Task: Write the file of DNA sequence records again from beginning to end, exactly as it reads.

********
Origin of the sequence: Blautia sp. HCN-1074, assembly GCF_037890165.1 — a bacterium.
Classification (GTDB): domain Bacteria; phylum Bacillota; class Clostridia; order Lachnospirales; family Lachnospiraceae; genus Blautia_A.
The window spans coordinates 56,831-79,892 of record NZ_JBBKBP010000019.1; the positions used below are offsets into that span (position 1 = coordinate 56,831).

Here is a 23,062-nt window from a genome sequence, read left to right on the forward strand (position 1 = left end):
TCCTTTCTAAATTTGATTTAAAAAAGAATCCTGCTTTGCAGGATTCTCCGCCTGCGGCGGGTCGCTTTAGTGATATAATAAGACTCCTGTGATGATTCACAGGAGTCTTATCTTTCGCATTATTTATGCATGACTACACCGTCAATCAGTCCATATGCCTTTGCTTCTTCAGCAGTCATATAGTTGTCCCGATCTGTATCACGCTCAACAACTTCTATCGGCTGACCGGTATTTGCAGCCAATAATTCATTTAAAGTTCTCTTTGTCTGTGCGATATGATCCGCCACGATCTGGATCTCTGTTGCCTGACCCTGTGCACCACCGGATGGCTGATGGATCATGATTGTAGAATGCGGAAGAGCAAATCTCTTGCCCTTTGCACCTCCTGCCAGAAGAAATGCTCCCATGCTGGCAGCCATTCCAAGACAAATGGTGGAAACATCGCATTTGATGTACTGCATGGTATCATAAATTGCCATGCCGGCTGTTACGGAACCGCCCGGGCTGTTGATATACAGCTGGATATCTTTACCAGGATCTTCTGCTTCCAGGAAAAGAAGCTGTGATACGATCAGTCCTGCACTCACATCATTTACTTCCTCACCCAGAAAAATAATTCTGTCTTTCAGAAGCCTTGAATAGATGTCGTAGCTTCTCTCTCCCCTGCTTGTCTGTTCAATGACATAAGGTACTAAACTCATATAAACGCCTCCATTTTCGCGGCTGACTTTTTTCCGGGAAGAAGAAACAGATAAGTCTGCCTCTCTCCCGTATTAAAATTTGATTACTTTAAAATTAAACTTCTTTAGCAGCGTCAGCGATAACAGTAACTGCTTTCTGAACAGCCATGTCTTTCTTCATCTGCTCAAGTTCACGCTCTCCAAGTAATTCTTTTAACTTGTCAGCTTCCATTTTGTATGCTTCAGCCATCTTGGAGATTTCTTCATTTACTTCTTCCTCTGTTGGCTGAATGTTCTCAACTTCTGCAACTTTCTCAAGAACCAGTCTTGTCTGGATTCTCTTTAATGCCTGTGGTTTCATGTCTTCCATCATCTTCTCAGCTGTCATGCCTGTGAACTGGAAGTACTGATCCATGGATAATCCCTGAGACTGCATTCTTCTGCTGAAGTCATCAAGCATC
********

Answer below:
Origin of the sequence: Blautia sp. HCN-1074, assembly GCF_037890165.1 — a bacterium.
Classification (GTDB): domain Bacteria; phylum Bacillota; class Clostridia; order Lachnospirales; family Lachnospiraceae; genus Blautia_A.
The window spans coordinates 56,831-79,892 of record NZ_JBBKBP010000019.1; the positions used below are offsets into that span (position 1 = coordinate 56,831).

Here is a 23,062-nt window from a genome sequence, read left to right on the forward strand (position 1 = left end):
TCCTTTCTAAATTTGATTTAAAAAAGAATCCTGCTTTGCAGGATTCTCCGCCTGCGGCGGGTCGCTTTAGTGATATAATAAGACTCCTGTGATGATTCACAGGAGTCTTATCTTTCGCATTATTTATGCATGACTACACCGTCAATCAGTCCATATGCCTTTGCTTCTTCAGCAGTCATATAGTTGTCCCGATCTGTATCACGCTCAACAACTTCTATCGGCTGACCGGTATTTGCAGCCAATAATTCATTTAAAGTTCTCTTTGTCTGTGCGATATGATCCGCCACGATCTGGATCTCTGTTGCCTGACCCTGTGCACCACCGGATGGCTGATGGATCATGATTGTAGAATGCGGAAGAGCAAATCTCTTGCCCTTTGCACCTCCTGCCAGAAGAAATGCTCCCATGCTGGCAGCCATTCCAAGACAAATGGTGGAAACATCGCATTTGATGTACTGCATGGTATCATAAATTGCCATGCCGGCTGTTACGGAACCGCCCGGGCTGTTGATATACAGCTGGATATCTTTACCAGGATCTTCTGCTTCCAGGAAAAGAAGCTGTGATACGATCAGTCCTGCACTCACATCATTTACTTCCTCACCCAGAAAAATAATTCTGTCTTTCAGAAGCCTTGAATAGATGTCGTAGCTTCTCTCTCCCCTGCTTGTCTGTTCAATGACATAAGGTACTAAACTCATATAAACGCCTCCATTTTCGCGGCTGACTTTTTTCCGGGAAGAAGAAACAGATAAGTCTGCCTCTCTCCCGTATTAAAATTTGATTACTTTAAAATTAAACTTCTTTAGCAGCGTCAGCGATAACAGTAACTGCTTTCTGAACAGCCATGTCTTTCTTCATCTGCTCAAGTTCACGCTCTCCAAGTAATTCTTTTAACTTGTCAGCTTCCATTTTGTATGCTTCAGCCATCTTGGAGATTTCTTCATTTACTTCTTCCTCTGTTGGCTGAATGTTCTCAACTTCTGCAACTTTCTCAAGAACCAGTCTTGTCTGGATTCTCTTTAATGCCTGTGGTTTCATGTCTTCCATCATCTTCTCAGCTGTCATGCCTGTGAACTGGAAGTACTGATCCATGGATAATCCCTGAGACTGCATTCTTCTGCTGAAGTCATCAAGCATC